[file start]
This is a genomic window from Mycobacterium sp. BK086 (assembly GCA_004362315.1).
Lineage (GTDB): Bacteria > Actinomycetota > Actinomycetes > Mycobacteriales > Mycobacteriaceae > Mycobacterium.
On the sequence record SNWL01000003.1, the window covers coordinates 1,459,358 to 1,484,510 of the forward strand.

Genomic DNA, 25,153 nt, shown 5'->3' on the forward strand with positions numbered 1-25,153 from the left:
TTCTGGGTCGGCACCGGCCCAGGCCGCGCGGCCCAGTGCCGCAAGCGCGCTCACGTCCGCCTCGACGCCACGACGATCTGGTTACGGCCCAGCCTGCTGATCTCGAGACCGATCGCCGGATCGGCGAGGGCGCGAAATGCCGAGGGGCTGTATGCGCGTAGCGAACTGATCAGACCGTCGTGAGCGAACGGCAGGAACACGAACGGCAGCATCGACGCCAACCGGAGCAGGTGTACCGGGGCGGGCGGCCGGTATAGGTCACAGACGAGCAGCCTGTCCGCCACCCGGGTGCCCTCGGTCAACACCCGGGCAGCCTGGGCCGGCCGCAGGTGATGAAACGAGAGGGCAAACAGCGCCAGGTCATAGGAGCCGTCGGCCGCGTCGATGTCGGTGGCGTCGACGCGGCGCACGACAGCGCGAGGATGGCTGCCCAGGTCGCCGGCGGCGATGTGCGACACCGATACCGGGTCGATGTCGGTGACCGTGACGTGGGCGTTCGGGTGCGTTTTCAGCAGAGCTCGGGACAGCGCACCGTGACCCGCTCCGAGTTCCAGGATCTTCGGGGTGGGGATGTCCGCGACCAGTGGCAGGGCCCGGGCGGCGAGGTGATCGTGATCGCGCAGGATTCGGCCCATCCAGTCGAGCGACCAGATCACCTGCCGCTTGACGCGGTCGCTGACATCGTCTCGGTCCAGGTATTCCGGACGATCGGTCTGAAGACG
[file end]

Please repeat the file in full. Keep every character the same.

This is a genomic window from Mycobacterium sp. BK086 (assembly GCA_004362315.1).
Lineage (GTDB): Bacteria > Actinomycetota > Actinomycetes > Mycobacteriales > Mycobacteriaceae > Mycobacterium.
On the sequence record SNWL01000003.1, the window covers coordinates 1,459,358 to 1,484,510 of the forward strand.

Genomic DNA, 25,153 nt, shown 5'->3' on the forward strand with positions numbered 1-25,153 from the left:
TTCTGGGTCGGCACCGGCCCAGGCCGCGCGGCCCAGTGCCGCAAGCGCGCTCACGTCCGCCTCGACGCCACGACGATCTGGTTACGGCCCAGCCTGCTGATCTCGAGACCGATCGCCGGATCGGCGAGGGCGCGAAATGCCGAGGGGCTGTATGCGCGTAGCGAACTGATCAGACCGTCGTGAGCGAACGGCAGGAACACGAACGGCAGCATCGACGCCAACCGGAGCAGGTGTACCGGGGCGGGCGGCCGGTATAGGTCACAGACGAGCAGCCTGTCCGCCACCCGGGTGCCCTCGGTCAACACCCGGGCAGCCTGGGCCGGCCGCAGGTGATGAAACGAGAGGGCAAACAGCGCCAGGTCATAGGAGCCGTCGGCCGCGTCGATGTCGGTGGCGTCGACGCGGCGCACGACAGCGCGAGGATGGCTGCCCAGGTCGCCGGCGGCGATGTGCGACACCGATACCGGGTCGATGTCGGTGACCGTGACGTGGGCGTTCGGGTGCGTTTTCAGCAGAGCTCGGGACAGCGCACCGTGACCCGCTCCGAGTTCCAGGATCTTCGGGGTGGGGATGTCCGCGACCAGTGGCAGGGCCCGGGCGGCGAGGTGATCGTGATCGCGCAGGATTCGGCCCATCCAGTCGAGCGACCAGATCACCTGCCGCTTGACGCGGTCGCTGACATCGTCTCGGTCCAGGTATTCCGGACGATCGGTCTGAAGACG